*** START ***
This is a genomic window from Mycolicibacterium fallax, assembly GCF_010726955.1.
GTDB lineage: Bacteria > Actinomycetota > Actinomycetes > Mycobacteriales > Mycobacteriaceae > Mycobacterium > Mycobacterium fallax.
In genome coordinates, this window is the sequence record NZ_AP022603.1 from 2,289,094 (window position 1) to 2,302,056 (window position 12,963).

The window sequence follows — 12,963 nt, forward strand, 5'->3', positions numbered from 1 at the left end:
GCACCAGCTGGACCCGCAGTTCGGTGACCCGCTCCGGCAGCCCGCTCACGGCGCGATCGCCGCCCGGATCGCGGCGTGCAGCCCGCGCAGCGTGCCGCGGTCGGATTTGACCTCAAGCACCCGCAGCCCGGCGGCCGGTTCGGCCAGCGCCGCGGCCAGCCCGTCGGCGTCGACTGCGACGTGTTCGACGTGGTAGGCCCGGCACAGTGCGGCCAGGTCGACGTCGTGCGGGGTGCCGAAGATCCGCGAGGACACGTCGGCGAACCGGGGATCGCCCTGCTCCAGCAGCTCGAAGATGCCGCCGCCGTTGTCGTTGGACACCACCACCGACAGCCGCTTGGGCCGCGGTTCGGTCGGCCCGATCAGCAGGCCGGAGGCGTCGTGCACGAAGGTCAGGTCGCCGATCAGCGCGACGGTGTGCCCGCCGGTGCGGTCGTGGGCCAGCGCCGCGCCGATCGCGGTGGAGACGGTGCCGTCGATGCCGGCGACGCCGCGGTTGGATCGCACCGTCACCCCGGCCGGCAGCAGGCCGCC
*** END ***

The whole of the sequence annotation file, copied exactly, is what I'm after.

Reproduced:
This is a genomic window from Mycolicibacterium fallax, assembly GCF_010726955.1.
GTDB lineage: Bacteria > Actinomycetota > Actinomycetes > Mycobacteriales > Mycobacteriaceae > Mycobacterium > Mycobacterium fallax.
In genome coordinates, this window is the sequence record NZ_AP022603.1 from 2,289,094 (window position 1) to 2,302,056 (window position 12,963).

The window sequence follows — 12,963 nt, forward strand, 5'->3', positions numbered from 1 at the left end:
GCACCAGCTGGACCCGCAGTTCGGTGACCCGCTCCGGCAGCCCGCTCACGGCGCGATCGCCGCCCGGATCGCGGCGTGCAGCCCGCGCAGCGTGCCGCGGTCGGATTTGACCTCAAGCACCCGCAGCCCGGCGGCCGGTTCGGCCAGCGCCGCGGCCAGCCCGTCGGCGTCGACTGCGACGTGTTCGACGTGGTAGGCCCGGCACAGTGCGGCCAGGTCGACGTCGTGCGGGGTGCCGAAGATCCGCGAGGACACGTCGGCGAACCGGGGATCGCCCTGCTCCAGCAGCTCGAAGATGCCGCCGCCGTTGTCGTTGGACACCACCACCGACAGCCGCTTGGGCCGCGGTTCGGTCGGCCCGATCAGCAGGCCGGAGGCGTCGTGCACGAAGGTCAGGTCGCCGATCAGCGCGACGGTGTGCCCGCCGGTGCGGTCGTGGGCCAGCGCCGCGCCGATCGCGGTGGAGACGGTGCCGTCGATGCCGGCGACGCCGCGGTTGGATCGCACCGTCACCCCGGCCGGCAGCAGGCCGCC